Exploring Heterotrimeric G Protein Diversity in Plants: Identification of a Novel Third γ Subunit and Other Aspects of Gβγ Signalling in Arabidopsis

David Chakravorty (2011). Exploring Heterotrimeric G Protein Diversity in Plants: Identification of a Novel Third γ Subunit and Other Aspects of Gβγ Signalling in Arabidopsis PhD Thesis, School of Biological Sciences, The University of Queensland.

       
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Author David Chakravorty
Thesis Title Exploring Heterotrimeric G Protein Diversity in Plants: Identification of a Novel Third γ Subunit and Other Aspects of Gβγ Signalling in Arabidopsis
School, Centre or Institute School of Biological Sciences
Institution The University of Queensland
Publication date 2011-08
Thesis type PhD Thesis
Supervisor Prof Jimmy Botella
Prof Robert Birch
Total pages 135
Total colour pages 5
Total black and white pages 130
Language eng
Subjects 06 Biological Sciences
Abstract/Summary Heterotrimeric G protein complexity in mammalian systems is well established, with multiple family members identified for each subunit (α, β and γ). However, only one α, one β and two γ subunits had been isolated in the model plant Arabidopsis. Despite the seeming lack of complexity, a vast array of functions and phenotypes has been attributed to heterotrimeric G proteins in plants. This apparent contradiction has raised many questions as to the function of plant heterotrimeric G proteins, and the possible existence of previously unidentified subunits. The major part of the work herein details the identification and characterization of a novel Arabidopsis γ subunit (AGG3). AGG3 accounts for many ‘orphan’ phenotypes previously identified in mutants of the α (GPA1) and β (AGB1) subunits, that were not explained by the two known γ subunits (AGG1 and AGG2). However, AGG3 is far from a canonical γ subunit. AGG3 has unique characteristics never before observed in plant or animal systems. These include, increased size (more than twice the size of a typical γ subunit) and the presence of a C-terminal Cys-rich domain, with the γ-like domain located on the N-terminus of the protein. Our searches have shown that AGG3 type γ subunits are ubiquitous across the plant kingdom, however, despite the abundance of plant homologues we have been unable to identify any animal AGG3 homologues, suggesting that AGG3 is a unique component of plant G protein signaling. Interestingly, as G protein researchers have recently widened the scope of their investigations, several other novel G protein components specific to plants have been identified by other groups. These include; a transmembrane regulator of G protein signaling (RGS) protein, extra large α subunits that may bind to AGB1 under specific conditions, and two extremely novel G protein coupled receptor-type G proteins (GTGs) that bind to GPA1 but are GTP-binding proteins in their own right. Two additional projects were undertaken to compare plant and mammalian G protein mechanisms. The first analysed the role of the C-terminal isoprenylation motif of AGG1. Isoprenylation has been shown to be critical to the function of mammalian γ subunits, however little was known about plant γ subunit isoprenylation past the fact that the motif is conserved. A combination of biochemical work by other groups, and phenotypic analysis of a non-isoprenylated AGG1 subunit presented here, has demonstrated that isoprenylation and correct membrane localisation of AGG1 is also critical to plant G protein function. Secondly, residues of human β subunits that have been proven to be crucial for Gβγ effector regulation were identified. The corresponding conserved residues of the sole Arabidopsis β subunit, AGB1, were individually mutated and into the null mutant line agb1-2. The mutated subunits were able to restore the majority of agb1-2 phenotypes back to wild-type, suggesting the selected residues are not as critical for effector regulation in plants. It was therefore speculated that AGB1 may use different mechanisms to signal to effectors, or may even regulate a different subset of effectors and pathways to its mammalian counterparts. The results presented here contribute to the growing belief that plant and animal G proteins have both shared and distinct evolutionary pathways. While some basic principles such as a requirement for isoprenylation of γ subunits appear to be conserved, there are increasing examples of divergent G protein mechanisms and components. Such unique aspects build upon the level of G protein complexity evident in plants, and therefore begin to explain the great diversity of G protein related phenotypes that have been uncovered in Arabidopsis.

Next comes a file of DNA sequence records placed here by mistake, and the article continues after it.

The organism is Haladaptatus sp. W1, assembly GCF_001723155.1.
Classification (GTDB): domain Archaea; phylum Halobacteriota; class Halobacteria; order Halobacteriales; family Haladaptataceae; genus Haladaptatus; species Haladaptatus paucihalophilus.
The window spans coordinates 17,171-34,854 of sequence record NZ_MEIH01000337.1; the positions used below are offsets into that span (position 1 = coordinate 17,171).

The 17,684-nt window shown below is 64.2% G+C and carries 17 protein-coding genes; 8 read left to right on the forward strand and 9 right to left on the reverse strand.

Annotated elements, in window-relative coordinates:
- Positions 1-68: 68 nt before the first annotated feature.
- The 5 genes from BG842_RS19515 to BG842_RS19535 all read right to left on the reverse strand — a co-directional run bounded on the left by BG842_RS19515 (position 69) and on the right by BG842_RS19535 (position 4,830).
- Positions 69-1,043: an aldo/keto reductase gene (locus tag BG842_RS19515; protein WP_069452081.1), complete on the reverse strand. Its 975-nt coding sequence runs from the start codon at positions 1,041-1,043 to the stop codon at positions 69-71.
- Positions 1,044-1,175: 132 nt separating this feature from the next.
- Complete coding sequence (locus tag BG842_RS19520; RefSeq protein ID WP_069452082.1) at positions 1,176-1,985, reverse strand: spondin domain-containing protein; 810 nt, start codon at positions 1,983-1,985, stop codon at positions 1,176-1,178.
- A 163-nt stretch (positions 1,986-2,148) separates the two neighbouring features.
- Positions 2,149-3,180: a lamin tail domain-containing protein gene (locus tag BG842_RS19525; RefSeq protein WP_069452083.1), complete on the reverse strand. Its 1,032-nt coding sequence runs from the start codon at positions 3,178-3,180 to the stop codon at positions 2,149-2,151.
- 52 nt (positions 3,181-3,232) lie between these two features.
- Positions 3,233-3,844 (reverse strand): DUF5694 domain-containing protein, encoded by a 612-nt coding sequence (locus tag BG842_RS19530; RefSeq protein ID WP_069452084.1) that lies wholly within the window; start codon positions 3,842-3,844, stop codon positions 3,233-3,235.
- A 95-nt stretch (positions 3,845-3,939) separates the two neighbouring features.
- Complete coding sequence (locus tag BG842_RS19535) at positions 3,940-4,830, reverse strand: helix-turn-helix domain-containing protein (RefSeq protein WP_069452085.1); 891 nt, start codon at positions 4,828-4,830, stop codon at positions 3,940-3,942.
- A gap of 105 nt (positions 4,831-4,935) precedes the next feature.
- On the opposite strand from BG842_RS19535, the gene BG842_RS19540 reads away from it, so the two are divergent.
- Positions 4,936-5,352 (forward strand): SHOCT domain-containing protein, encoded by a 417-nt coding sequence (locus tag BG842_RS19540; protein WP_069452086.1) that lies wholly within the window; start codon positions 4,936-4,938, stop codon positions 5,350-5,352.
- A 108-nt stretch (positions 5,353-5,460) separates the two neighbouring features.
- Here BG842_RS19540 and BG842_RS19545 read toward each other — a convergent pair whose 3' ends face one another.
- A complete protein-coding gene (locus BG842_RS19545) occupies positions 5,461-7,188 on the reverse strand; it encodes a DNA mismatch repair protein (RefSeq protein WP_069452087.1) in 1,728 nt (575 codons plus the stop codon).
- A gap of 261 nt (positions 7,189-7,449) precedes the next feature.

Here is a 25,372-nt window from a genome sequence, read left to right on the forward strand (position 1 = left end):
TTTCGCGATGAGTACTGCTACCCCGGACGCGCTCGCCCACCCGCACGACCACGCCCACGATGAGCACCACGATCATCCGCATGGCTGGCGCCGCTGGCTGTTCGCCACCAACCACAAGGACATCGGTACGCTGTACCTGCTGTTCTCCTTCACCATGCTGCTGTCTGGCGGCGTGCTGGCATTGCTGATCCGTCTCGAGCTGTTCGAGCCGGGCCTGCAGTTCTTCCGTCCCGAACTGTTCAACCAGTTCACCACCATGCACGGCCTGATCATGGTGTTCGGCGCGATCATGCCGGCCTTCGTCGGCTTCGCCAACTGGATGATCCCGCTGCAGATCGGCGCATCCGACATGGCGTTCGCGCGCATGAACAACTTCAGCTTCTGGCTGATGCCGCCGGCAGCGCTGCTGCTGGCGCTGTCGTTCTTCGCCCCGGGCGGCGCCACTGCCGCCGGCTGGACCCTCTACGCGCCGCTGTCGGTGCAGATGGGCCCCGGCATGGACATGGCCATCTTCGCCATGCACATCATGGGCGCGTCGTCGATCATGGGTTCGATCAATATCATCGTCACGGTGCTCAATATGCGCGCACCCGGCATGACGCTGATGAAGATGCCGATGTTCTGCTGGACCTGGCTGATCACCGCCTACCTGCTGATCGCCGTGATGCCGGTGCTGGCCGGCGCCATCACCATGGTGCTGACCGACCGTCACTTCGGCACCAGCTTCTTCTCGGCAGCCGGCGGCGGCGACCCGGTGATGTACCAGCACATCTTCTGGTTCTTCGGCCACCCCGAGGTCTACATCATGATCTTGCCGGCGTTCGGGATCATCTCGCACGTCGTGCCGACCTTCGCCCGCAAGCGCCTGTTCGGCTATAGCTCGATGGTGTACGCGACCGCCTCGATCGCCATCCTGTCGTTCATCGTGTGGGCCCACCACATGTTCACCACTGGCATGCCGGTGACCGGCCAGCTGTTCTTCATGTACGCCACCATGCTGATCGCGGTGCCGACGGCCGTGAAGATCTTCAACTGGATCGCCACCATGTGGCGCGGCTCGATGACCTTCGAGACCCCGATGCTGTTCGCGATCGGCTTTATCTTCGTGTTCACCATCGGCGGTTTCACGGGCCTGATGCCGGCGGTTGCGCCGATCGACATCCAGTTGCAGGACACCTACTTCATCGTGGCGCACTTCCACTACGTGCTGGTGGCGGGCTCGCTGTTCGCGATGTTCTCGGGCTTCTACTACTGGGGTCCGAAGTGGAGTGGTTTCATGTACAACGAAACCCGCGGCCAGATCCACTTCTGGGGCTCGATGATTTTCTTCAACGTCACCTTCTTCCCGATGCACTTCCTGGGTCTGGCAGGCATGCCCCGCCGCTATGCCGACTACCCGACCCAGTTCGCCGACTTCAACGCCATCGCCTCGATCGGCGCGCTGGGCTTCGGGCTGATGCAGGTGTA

Keyword heterotrimeric G proteins
signal transduction
Arabidopsis thaliana
AGG3
AGB1
Additional Notes Colour pages: 78, 79, 86, 101 and 108

 
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Created: Tue, 15 Nov 2011, 02:12:21 EST by Mr David Chakravorty on behalf of Library - Information Access Service